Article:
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Glastar crashed near Noosa after failed go-around, says ATSB

written by Staff reporter | June 18, 2024

VH-BAQ crashed near Noosa in November 2023. (Image: ATSB)

A Stoddard Hamilton Glastar that crashed on the Sunshine Coast last year should be a reminder to pilots to be prepared for a missed approach, the ATSB has said.

The pilot of VH-BAQ sustained minor injuries, and a passenger severe injuries, when the light plane crashed on approach to a grass airstrip at a property near Noosa on 12 November.

The ATSB’s final report notes that during the approach to land, the aircraft crossed a tree line in the runway undershoot and the pilot reported that the aircraft encountered sink.

The pilot advised they twice increased engine power in response, but the aircraft touched down firmly and was simultaneously struck by a gust of crosswind, which picked up the left wing and turned the aircraft to the right towards the house on the property.

In response, the pilot initiated a go-around and the aircraft became airborne again, cleared a property fence and a building, and then struck the top of a palm tree before impacting the ground.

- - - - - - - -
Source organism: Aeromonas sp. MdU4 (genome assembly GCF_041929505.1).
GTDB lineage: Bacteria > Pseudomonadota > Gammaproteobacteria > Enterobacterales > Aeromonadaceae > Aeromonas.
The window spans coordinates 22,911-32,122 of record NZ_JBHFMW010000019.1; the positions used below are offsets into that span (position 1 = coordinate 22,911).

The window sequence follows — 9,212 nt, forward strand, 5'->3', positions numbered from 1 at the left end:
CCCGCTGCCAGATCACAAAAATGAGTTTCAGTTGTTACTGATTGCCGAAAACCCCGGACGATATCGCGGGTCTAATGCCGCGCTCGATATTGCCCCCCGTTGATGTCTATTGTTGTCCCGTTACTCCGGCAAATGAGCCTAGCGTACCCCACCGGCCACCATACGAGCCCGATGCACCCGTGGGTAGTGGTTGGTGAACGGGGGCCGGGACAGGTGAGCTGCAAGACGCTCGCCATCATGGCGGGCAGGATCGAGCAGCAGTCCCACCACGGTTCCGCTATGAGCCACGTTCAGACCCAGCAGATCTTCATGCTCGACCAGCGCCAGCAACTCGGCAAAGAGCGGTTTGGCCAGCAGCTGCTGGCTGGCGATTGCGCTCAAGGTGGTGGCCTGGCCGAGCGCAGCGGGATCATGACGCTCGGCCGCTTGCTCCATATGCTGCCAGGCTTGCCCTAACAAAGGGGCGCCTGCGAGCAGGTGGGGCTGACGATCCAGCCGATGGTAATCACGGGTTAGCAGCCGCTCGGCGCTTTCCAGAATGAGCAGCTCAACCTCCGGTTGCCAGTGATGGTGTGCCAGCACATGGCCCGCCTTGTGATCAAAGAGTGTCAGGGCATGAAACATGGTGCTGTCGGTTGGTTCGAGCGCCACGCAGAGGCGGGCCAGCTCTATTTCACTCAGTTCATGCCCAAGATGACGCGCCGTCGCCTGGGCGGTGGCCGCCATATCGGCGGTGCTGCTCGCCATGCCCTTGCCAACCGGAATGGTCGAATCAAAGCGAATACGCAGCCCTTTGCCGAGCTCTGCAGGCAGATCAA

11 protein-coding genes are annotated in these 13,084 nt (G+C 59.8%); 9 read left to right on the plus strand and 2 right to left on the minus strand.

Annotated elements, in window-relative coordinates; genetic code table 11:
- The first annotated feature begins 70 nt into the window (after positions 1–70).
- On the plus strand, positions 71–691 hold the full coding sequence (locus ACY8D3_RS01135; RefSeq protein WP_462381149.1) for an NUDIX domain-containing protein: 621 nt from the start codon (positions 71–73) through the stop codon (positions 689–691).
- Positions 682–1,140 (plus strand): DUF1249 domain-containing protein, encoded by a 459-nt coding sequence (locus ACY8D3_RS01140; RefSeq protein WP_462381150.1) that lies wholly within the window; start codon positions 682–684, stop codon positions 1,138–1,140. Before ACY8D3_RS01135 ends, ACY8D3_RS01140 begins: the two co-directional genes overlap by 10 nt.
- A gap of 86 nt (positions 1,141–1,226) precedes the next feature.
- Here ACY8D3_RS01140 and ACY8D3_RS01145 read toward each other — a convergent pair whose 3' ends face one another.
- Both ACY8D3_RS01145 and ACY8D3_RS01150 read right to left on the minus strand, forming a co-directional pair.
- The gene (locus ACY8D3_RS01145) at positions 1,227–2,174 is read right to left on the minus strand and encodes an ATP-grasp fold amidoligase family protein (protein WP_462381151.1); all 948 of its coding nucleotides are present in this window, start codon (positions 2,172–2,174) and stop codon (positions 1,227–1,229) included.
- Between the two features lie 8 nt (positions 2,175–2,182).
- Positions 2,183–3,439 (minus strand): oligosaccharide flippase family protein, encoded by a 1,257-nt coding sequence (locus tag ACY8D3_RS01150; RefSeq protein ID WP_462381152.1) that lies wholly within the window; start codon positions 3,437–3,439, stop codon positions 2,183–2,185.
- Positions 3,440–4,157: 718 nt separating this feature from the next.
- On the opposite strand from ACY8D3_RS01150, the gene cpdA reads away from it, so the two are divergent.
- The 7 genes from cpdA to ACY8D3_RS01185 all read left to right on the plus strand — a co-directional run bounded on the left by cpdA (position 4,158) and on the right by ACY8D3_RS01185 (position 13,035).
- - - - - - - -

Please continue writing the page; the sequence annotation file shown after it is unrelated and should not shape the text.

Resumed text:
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Flight data examined by the ATSB indicated the aircraft had a 49kt groundspeed as it crossed the threshold on the final approach.

While weather data recorded at the nearest airport – Sunshine Coast – indicated some headwind, which would have raised the airspeed, airspeed was still probably below the 65–60kt recommended by the aircraft’s pilot operating handbook (POH).

“The unexpected sink on final approach would also be consistent with the POH, which advises of increased sink at reduced airspeed,” said ATSB director of transport safety, Stuart Macleod.

Once the decision was made to go around, the ATSB report notes, the aircraft was not realigned with the airstrip and instead headed towards the house.

“Obstacles prevented the aircraft from being flown at the optimal, shallow climb profile to increase airspeed,” Macleod said.

“Consequently, the aircraft’s speed and height remained low, resulting in it striking the top of a tree close to the stall speed, before impacting the ground.”

The accident is a reminder for pilots to be prepared to conduct a missed approach and to be aware of the factors which could affect subsequent climb performance.

“A preparedness to conduct a missed approach and being aware of aircraft climb performance mitigates against slow reaction times to a surprising or startling event, and ensures a safe go-around,” Macleod said.

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